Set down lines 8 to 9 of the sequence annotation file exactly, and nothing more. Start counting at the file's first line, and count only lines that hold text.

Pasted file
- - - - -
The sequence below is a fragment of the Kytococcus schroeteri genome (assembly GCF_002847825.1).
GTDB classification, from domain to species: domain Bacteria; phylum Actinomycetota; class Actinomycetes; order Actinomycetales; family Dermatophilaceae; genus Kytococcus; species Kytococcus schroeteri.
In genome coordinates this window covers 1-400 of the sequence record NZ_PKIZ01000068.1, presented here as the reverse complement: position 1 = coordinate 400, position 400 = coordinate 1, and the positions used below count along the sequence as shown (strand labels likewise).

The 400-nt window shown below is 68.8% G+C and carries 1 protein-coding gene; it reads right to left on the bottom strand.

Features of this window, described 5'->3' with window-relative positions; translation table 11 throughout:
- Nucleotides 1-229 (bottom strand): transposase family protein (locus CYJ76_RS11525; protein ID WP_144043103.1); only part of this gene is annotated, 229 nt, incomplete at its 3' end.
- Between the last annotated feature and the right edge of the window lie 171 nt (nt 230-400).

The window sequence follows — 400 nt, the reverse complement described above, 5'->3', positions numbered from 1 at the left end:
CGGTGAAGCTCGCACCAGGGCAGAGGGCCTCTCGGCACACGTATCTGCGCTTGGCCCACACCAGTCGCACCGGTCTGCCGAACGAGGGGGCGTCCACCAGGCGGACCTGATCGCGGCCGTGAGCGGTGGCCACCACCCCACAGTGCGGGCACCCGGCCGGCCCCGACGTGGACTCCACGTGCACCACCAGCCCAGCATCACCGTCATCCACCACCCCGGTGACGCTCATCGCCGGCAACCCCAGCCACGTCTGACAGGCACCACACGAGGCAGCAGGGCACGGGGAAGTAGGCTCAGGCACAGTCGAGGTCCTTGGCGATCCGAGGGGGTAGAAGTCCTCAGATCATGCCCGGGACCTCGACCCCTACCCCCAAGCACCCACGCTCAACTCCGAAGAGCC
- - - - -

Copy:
The window sequence follows — 400 nt, the reverse complement described above, 5'->3', positions numbered from 1 at the left end:
CGGTGAAGCTCGCACCAGGGCAGAGGGCCTCTCGGCACACGTATCTGCGCTTGGCCCACACCAGTCGCACCGGTCTGCCGAACGAGGGGGCGTCCACCAGGCGGACCTGATCGCGGCCGTGAGCGGTGGCCACCACCCCACAGTGCGGGCACCCGGCCGGCCCCGACGTGGACTCCACGTGCACCACCAGCCCAGCATCACCGTCATCCACCACCCCGGTGACGCTCATCGCCGGCAACCCCAGCCACGTCTGACAGGCACCACACGAGGCAGCAGGGCACGGGGAAGTAGGCTCAGGCACAGTCGAGGTCCTTGGCGATCCGAGGGGGTAGAAGTCCTCAGATCATGCCCGGGACCTCGACCCCTACCCCCAAGCACCCACGCTCAACTCCGAAGAGCC